The work diary: your best career investment

If you don’t already keep a work diary, what’s stopping you? Could this career-enhancing tool help you to take that next step up the ladder?


At a glance:

  • Without adequate preparation, recalling valuable career examples can be difficult during interviews.
  • Keeping a work diary can help to track your experience and improve your interview outcomes.
  • The earlier you begin to keep a work diary, the more useful it will be – but it’s never too late to start.

Keeping a work diary may seem like a simple idea, but according to Jennifer Grove, a Partner at Gerard Daniels, it is a career-enhancing tool, that not nearly enough people utilise.

“We tend to think that we will remember all of our work experiences, but without recording them in some way, we are unlikely to remember many of the situations that make good interview examples,” Jennifer explains. “For senior level roles, it’s often the more complex and nuanced situations that determine whether a candidate is successful, and a work diary provides a great way to track these examples.”

Sitting in on interview panels for more than 20 years has given Jennifer extensive exposure to candidates that have forgotten great examples from their career – examples that would have allowed them to nail difficult interview questions had they been used. This experience initially led Jennifer to suggest unsuccessful candidates begin keeping a work diary, but she is now convinced that this is something that anyone looking to progress their career should do.

“Keeping a work diary is advice that I regularly give to candidates when their background has been strong enough to get them shortlisted for a role, but they then struggle to prepare for and sell themselves during the interview,” she says. “I’ve received positive feedback from many candidates who now keep a work diary, but many more could benefit from this advice.”

Here we explore how a work diary can improve your preparation for and performance during interviews, and how you can get the most out of the time you invest into keeping one.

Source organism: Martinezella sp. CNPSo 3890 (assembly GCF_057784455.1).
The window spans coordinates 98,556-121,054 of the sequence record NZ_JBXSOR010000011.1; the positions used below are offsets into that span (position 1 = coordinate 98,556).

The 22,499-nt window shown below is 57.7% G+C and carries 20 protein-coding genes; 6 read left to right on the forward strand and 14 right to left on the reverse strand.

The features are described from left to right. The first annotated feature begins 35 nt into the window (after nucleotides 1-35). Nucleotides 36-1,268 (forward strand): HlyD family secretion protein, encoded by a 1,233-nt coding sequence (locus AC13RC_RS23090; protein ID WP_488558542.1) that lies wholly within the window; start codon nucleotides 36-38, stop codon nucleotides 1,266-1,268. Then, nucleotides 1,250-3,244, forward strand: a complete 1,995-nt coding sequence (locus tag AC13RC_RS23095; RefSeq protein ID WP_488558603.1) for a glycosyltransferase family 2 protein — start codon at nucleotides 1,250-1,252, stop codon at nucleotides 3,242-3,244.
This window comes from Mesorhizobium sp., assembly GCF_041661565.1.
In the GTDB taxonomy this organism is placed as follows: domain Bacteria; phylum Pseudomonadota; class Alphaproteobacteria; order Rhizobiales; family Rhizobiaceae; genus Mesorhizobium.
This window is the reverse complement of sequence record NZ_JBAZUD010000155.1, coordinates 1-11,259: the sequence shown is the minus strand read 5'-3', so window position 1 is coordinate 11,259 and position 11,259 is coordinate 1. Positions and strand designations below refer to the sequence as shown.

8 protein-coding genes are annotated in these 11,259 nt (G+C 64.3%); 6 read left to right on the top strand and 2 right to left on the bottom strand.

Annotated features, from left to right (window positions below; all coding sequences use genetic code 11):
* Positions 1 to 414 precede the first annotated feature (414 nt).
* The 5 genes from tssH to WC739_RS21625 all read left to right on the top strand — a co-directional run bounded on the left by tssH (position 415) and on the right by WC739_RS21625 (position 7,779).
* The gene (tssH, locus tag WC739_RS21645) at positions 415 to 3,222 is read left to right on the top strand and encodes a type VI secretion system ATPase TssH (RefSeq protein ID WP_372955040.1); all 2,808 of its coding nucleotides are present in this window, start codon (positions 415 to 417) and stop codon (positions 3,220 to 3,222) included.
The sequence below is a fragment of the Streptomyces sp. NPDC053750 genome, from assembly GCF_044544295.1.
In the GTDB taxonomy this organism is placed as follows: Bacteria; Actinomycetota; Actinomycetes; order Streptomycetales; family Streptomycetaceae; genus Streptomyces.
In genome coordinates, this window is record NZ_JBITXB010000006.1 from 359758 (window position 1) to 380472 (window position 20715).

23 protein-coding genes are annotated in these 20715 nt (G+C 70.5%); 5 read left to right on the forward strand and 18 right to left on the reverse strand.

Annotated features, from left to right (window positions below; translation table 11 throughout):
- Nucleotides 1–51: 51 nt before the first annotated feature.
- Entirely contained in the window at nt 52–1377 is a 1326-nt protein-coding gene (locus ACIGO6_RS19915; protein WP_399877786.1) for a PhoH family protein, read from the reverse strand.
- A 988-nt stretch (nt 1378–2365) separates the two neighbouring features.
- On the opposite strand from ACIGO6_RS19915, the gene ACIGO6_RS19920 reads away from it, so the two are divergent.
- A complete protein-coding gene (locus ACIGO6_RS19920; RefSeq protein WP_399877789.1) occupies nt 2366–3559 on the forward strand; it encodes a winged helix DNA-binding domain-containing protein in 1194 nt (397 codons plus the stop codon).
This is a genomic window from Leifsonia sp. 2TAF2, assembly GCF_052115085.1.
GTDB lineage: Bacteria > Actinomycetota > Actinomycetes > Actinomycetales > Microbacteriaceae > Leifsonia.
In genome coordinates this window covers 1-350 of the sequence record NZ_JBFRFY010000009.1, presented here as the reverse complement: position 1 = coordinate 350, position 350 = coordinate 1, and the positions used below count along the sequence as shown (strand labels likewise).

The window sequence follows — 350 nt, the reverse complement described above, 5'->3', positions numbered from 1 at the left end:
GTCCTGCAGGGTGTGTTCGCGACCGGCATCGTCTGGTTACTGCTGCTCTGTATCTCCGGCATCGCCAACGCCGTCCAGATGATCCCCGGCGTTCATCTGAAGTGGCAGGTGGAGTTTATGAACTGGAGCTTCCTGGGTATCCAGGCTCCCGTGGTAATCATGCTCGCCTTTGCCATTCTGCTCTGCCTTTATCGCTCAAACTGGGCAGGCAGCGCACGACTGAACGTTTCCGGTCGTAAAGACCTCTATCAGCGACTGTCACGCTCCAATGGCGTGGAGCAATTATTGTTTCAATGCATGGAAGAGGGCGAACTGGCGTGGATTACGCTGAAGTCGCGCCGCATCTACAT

How to use your work diary

While some aspects of our prior work performance are well suited to written job applications, it’s important to have some additional ‘back pocket’ examples to draw on during interviews, describing the type of experience that can’t be neatly articulated on paper.

“We are generally quite good at maintaining our CV with relevant achievements, but we don’t always keep track of the messier situations that go beyond the day-to-day,” says Jennifer. “During interviews, we need examples that show how we can influence the more complex work dynamics, which can be hard to recall under pressure, especially when records of these situations have not been kept.”

“For example, if you are looking to take on the role of CEO you might use your work diary to keep track of situations that show your leadership style, your ability to self-reflect and learn, and how you navigate problematic peer relationships,” says Jennifer. “Your back pocket examples can also demonstrate your approach to managing and resolving conflict, or how you gain the support of critical external stakeholders.”

As well as providing relevant interview examples, work diaries can help you to:

  • Maintain the relevance work experience and examples in your CV
  • Create compelling written applications
  • Prepare for interviews and performance reviews
  • Maintain reliable records to assist with conflict resolution.

“If you are an exceptionally driven individual that wants to continually better yourself towards a certain role or career stage, your work diary can also help you in that journey by tracking your progress against the goals that you set,” Jennifer continues.

What should your work diary look like?

Some examples of useful situations to record in your work diary, include where you have:

  • Resolved or overcome conflict
  • Managed complex team dynamics
  • Managed under-performance or enabled the performance of peers
  • Affected and/or guided others through change
  • Learned from your own mistakes or from those of others
  • Acknowledged areas for self-improvement and worked to lift your own performance.

While these situations make compelling interview examples, there is no set formula for how to keep a work diary, or for what it should include.

“You might contribute monthly, quarterly, or whenever you find the time. You might choose to keep a physical diary, or a digital one. And you might record names, dates, challenges, achievements, peer feedback, your own observations, or all of the above,” Jennifer says. “Your work diary will be as useful as you choose to make it, but there’s no need to overthink it. It doesn’t have to be exceptionally detailed or time consuming, it just needs to exist.”

Haven’t kept a diary? Is it too late to start?

When the time comes to rely on your work diary, it helps if you’ve made a start. But in the event that you haven’t kept great records, there are ways to fill in the gaps. “If you’ve been shortlisted for a role and need to prepare some interview examples, try consulting with a trusted colleague or someone else who knows you well,” says Jennifer. “Often these connections will remember things that you don’t, and can help you to reflect on and draw value from your past experiences.”

If you don’t already keep a work diary, what’s holding you back? For help finding or preparing for your next appointment, connect with Jennifer or reach out to your local Gerard Daniels team.

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